• Playing By Ear – Learning Songs From Left To Right

    in Playing By Ear

    playing by ear left to right

    Playing by ear is just like reading and writing. You do it from left to right.

    Sure, some techniques call for learning the melody first. This may be the case in melody-intensive songs like hymns and folk music.

    But if you’re trying to learn the real chords and progressions at work in a song, you can’t go wrong honing in on the bass first.

    Bass = low = left.

    Melody = high = right.

    The bass is establishing the pattern. It’s giving you the roadmap of the song.

    And since songs follow repeatable, reusable patterns, you’ll find yourself recognizing similar patterns in other songs as you do this more.

    The good news is: It’s not hard to get good at following the bass.

    Consider the odds of other things:

    • High school athlete being drafted into the NBA after college: 1 in 6,864,000
    • Winning the Powerball Lottery: 1 in 175,223,510
    • Becoming a movie star: 1 in 1,505,000
    • Becoming U.S. President: 1 in 10,000,000

    Guess what the odds of picking the next correct bass note are?

    1 in 12!

    No matter what you do, there are only 12 notes on the piano.

    If you hear a C, there are only 12 notes, including itself, it can move to.

    Viewed in this light, this should be very assuring.

    Sure, it will take time conditioning your ear to hear distance (aka – “intervals“). That’s what ear training is for.

    But once you get good, this will be the key to eventually picking up any song you want.

    Playing By Ear – Start with the major scale

    It’s not a bad idea to also learn how to find the key of a song as to avoid aimlessly picking at bass notes randomly.

    I rephrase:

    LEARN TO FIND THE KEY OF A SONG — this is the first step to playing by ear.

    For example, if you’ve used my techniques to learn how to find the key of any song, you’ve now found out what planet you’re on.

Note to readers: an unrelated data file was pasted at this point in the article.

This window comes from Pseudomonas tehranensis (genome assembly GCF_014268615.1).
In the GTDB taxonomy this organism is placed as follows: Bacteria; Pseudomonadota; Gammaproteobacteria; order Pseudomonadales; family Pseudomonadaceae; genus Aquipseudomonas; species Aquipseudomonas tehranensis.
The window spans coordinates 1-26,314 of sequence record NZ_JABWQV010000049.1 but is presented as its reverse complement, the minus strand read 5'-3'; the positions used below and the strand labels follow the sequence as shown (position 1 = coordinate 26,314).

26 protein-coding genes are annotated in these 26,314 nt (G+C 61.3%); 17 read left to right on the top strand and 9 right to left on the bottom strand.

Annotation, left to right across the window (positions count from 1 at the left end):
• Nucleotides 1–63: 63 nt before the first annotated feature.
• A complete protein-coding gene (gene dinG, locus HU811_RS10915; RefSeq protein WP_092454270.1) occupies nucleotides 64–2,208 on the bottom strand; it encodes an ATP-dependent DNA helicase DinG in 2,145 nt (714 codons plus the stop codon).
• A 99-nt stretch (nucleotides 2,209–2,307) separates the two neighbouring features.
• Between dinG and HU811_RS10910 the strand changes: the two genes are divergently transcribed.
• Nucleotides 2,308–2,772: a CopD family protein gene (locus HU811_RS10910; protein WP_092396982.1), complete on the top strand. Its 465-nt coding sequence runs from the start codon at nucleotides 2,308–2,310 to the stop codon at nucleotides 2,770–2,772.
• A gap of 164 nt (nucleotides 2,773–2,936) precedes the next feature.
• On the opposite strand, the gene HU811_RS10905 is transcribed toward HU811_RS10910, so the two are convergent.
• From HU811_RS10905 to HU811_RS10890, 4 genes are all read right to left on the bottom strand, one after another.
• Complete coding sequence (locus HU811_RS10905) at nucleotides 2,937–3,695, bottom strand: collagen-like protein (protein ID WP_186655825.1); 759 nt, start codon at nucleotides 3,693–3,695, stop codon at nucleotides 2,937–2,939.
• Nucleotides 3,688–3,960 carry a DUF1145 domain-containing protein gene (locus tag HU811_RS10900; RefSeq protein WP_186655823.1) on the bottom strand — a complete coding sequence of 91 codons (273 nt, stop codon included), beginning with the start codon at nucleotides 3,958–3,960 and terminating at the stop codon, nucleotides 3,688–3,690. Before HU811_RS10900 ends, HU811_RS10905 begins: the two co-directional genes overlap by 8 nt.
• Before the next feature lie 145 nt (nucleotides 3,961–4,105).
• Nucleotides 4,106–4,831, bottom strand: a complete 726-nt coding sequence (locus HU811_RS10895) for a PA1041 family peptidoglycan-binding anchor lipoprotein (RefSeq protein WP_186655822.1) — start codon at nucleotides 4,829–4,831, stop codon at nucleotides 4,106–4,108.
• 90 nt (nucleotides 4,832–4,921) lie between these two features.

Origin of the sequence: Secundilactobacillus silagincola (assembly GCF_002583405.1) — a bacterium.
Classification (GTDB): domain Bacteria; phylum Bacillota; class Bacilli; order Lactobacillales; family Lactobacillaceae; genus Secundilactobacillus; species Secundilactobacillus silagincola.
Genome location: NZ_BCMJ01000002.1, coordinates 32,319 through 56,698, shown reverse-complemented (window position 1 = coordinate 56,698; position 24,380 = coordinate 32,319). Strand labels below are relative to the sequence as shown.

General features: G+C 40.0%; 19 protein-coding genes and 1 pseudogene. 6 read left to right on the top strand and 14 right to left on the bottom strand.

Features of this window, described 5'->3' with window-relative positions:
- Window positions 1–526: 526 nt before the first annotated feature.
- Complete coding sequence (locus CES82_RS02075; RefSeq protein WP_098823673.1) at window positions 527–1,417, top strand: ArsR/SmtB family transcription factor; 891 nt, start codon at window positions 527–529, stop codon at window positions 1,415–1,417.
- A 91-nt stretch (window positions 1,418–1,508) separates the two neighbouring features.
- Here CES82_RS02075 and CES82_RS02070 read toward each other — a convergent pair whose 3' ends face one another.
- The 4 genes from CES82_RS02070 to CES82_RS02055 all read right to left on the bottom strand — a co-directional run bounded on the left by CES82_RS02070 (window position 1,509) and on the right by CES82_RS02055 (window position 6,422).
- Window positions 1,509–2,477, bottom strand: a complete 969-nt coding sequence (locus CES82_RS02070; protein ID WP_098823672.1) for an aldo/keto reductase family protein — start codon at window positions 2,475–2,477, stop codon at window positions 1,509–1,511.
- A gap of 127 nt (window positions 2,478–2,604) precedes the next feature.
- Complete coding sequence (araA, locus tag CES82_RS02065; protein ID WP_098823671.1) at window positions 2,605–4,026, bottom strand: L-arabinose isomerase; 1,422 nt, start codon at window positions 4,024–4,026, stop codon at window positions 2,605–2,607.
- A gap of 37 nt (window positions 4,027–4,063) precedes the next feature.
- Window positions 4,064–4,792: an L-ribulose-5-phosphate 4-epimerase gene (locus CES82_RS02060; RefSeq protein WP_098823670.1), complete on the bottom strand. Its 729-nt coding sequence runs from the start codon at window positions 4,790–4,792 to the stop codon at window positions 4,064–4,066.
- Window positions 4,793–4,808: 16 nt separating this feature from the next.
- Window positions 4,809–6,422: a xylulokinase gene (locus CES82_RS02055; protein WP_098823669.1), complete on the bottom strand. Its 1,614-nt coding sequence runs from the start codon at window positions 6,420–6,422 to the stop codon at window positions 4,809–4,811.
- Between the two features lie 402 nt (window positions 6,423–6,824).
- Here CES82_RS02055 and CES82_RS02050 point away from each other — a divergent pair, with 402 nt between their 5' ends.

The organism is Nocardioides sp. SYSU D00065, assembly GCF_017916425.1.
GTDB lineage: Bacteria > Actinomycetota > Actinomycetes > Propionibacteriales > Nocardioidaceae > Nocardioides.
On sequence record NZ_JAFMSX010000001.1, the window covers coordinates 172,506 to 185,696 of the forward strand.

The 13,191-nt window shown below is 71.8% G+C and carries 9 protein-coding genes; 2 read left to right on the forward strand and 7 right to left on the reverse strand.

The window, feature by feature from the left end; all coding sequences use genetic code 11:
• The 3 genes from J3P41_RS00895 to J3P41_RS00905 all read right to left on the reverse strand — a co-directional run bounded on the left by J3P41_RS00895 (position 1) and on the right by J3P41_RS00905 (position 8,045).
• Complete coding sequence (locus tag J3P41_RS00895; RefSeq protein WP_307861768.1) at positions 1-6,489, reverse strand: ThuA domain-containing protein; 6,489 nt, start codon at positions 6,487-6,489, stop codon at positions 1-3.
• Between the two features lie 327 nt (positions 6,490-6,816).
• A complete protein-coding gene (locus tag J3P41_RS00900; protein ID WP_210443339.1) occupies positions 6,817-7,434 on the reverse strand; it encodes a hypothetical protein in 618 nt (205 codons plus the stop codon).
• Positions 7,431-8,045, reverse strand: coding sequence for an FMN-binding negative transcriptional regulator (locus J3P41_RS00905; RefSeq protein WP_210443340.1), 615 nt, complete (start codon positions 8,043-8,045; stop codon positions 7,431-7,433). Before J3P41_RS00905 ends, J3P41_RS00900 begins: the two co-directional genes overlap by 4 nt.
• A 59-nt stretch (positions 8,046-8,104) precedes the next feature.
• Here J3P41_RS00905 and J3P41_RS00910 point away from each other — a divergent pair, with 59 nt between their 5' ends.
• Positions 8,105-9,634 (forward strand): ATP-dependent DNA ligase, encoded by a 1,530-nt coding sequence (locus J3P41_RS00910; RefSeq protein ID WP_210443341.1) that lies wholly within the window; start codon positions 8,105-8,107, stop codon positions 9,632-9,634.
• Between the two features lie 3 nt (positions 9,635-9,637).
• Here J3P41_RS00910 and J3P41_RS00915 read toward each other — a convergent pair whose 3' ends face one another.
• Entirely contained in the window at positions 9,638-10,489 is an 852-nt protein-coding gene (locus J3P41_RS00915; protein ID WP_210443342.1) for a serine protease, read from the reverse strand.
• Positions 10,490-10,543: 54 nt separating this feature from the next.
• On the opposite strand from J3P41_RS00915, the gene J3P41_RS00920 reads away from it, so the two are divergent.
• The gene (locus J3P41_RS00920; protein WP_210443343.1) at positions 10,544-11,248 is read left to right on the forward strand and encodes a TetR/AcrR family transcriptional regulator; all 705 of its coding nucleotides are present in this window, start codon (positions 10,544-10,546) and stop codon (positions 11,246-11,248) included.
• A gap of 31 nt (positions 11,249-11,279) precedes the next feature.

This will limit most of your bass notes from 12 options to a mere 7!


    Because major scales have 7 unique notes.

    For example, C major:

    playing by ear - c major

    If you’ve determined the song to be in C major, most of the bass notes you’ll be picking out will be derived from this scale.

    Sure, C major will incorporate black keys as passing tones but these will likely not be the MAIN tones where chords rest. You should focus first on the tones of the scale and you’ll save yourself a lot of time and energy.

    Also focus on the roles of each tone in a scale. Not all tones are created equal.

    If you number the C major scale,

    C is 1, D is 2, E is 3, F is 4, G is 5, A is 6, B is 7

    Three of these tones carry most of the weight of the key. We call them “Primary Chords.”

    They are the 1st, 4th, and 5th tones of the scale.

    In C major, we’re talking about C, F, and G.

    Most songs in C major will incorporate these tones (and their chords) more than any other tones. And most of the other tones are used to support these primary tones. That’s why we call them “Secondary Chords.”

    In C major, that’s the rest of the keys – D, E, A, and B.

    I don’t want to get too deep, but these are connected to the primary chords in very interesting ways.

    For example, consider the C major chord:
    playing by ear - c major

    Add an “A” in your bass and now that same chord becomes an A minor 7:

    playing by ear - c major